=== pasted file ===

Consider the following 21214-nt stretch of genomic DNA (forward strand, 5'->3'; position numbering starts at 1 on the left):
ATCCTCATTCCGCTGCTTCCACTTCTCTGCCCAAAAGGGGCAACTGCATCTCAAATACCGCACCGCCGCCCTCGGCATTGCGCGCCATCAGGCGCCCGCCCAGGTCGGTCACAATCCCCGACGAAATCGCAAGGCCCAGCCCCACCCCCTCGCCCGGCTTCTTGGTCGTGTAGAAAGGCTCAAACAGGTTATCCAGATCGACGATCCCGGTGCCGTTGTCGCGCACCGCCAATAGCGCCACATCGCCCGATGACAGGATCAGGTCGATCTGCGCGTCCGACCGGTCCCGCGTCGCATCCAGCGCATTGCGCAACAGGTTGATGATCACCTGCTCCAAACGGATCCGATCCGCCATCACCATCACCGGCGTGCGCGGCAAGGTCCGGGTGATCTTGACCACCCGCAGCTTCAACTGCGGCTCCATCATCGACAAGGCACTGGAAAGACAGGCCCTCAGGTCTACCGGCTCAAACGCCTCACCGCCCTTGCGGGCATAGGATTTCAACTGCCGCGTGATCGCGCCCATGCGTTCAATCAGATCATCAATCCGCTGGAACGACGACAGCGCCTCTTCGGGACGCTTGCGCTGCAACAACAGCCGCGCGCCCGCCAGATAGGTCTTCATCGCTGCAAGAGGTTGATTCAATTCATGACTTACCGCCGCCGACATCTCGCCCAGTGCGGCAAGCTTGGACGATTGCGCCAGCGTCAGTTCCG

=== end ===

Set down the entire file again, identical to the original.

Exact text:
Consider the following 21214-nt stretch of genomic DNA (forward strand, 5'->3'; position numbering starts at 1 on the left):
ATCCTCATTCCGCTGCTTCCACTTCTCTGCCCAAAAGGGGCAACTGCATCTCAAATACCGCACCGCCGCCCTCGGCATTGCGCGCCATCAGGCGCCCGCCCAGGTCGGTCACAATCCCCGACGAAATCGCAAGGCCCAGCCCCACCCCCTCGCCCGGCTTCTTGGTCGTGTAGAAAGGCTCAAACAGGTTATCCAGATCGACGATCCCGGTGCCGTTGTCGCGCACCGCCAATAGCGCCACATCGCCCGATGACAGGATCAGGTCGATCTGCGCGTCCGACCGGTCCCGCGTCGCATCCAGCGCATTGCGCAACAGGTTGATGATCACCTGCTCCAAACGGATCCGATCCGCCATCACCATCACCGGCGTGCGCGGCAAGGTCCGGGTGATCTTGACCACCCGCAGCTTCAACTGCGGCTCCATCATCGACAAGGCACTGGAAAGACAGGCCCTCAGGTCTACCGGCTCAAACGCCTCACCGCCCTTGCGGGCATAGGATTTCAACTGCCGCGTGATCGCGCCCATGCGTTCAATCAGATCATCAATCCGCTGGAACGACGACAGCGCCTCTTCGGGACGCTTGCGCTGCAACAACAGCCGCGCGCCCGCCAGATAGGTCTTCATCGCTGCAAGAGGTTGATTCAATTCATGACTTACCGCCGCCGACATCTCGCCCAGTGCGGCAAGCTTGGACGATTGCGCCAGCGTCAGTTCCG